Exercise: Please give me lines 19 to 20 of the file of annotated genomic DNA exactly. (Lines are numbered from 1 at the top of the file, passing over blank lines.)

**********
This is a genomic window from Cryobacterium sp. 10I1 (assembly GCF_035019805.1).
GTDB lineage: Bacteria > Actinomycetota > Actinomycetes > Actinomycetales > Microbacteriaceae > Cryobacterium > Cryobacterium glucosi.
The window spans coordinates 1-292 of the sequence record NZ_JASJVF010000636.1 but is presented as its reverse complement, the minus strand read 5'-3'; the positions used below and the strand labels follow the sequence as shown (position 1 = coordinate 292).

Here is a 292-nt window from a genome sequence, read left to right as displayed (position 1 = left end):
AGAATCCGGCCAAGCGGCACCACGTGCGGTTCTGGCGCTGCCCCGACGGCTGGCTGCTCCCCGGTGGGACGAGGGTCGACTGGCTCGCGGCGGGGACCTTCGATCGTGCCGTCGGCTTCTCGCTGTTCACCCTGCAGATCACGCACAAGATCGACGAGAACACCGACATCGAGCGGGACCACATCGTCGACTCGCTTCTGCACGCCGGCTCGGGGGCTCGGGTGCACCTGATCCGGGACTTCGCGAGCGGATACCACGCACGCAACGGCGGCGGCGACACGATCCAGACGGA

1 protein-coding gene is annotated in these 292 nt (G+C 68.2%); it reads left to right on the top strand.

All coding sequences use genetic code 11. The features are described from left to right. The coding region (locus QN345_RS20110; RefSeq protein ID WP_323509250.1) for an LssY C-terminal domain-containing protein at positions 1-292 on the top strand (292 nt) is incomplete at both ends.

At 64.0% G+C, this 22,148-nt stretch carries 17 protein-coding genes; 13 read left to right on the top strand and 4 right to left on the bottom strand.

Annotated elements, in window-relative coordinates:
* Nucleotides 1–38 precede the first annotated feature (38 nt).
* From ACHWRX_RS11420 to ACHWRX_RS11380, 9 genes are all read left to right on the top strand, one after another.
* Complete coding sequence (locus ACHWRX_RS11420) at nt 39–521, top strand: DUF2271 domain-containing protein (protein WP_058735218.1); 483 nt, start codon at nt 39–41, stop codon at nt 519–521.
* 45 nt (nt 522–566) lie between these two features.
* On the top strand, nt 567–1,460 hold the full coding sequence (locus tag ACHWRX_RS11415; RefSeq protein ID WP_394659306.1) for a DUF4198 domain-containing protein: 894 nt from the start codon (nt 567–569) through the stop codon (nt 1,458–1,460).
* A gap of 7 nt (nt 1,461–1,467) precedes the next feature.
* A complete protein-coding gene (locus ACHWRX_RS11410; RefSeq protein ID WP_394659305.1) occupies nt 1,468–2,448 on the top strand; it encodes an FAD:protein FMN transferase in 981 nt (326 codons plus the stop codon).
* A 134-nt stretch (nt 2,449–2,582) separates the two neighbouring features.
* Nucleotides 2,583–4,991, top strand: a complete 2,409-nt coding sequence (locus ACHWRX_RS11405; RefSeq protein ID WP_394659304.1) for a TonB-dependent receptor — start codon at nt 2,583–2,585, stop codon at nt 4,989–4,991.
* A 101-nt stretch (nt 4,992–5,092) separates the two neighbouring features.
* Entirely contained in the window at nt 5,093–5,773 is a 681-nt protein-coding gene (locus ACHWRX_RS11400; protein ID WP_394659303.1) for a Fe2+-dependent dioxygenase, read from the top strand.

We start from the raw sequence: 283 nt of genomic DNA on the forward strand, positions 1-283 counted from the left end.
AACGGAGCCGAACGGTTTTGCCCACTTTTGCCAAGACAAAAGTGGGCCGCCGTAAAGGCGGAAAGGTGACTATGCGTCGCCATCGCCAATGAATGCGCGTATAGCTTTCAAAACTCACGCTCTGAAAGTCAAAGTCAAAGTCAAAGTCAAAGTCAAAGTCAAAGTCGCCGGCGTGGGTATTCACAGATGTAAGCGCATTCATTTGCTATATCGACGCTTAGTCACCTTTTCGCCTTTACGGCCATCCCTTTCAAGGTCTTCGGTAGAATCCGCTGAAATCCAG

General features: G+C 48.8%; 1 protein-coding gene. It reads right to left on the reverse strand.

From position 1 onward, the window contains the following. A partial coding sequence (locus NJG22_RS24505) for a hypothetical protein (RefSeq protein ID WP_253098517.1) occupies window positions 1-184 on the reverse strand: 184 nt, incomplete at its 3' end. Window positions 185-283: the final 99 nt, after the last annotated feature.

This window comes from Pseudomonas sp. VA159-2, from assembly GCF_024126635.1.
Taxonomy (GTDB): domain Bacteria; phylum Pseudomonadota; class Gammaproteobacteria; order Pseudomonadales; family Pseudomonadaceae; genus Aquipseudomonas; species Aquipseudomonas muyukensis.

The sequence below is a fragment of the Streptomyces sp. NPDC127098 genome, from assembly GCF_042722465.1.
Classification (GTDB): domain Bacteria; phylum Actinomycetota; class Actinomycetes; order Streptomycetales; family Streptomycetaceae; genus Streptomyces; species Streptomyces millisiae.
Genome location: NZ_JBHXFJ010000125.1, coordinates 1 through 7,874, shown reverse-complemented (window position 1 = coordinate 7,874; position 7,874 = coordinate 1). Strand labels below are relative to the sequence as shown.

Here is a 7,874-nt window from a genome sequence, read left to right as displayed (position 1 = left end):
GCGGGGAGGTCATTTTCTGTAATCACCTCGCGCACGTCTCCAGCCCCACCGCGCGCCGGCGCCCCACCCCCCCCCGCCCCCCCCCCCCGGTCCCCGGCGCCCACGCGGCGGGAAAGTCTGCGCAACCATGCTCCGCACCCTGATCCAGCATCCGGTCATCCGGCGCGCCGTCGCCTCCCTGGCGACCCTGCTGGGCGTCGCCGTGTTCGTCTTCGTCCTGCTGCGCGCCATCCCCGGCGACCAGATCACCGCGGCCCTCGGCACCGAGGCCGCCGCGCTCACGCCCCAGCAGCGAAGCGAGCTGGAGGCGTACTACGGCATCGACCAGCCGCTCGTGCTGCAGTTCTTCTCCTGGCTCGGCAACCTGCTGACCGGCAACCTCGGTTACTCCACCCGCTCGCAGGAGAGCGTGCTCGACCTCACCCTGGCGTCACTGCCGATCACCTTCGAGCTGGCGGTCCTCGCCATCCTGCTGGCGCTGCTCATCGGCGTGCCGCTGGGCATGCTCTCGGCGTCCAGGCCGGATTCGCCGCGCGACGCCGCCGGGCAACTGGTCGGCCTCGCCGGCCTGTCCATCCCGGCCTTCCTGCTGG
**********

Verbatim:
* A 101-nt stretch (nt 4,992–5,092) separates the two neighbouring features.
* Entirely contained in the window at nt 5,093–5,773 is a 681-nt protein-coding gene (locus ACHWRX_RS11400; protein ID WP_394659303.1) for a Fe2+-dependent dioxygenase, read from the top strand.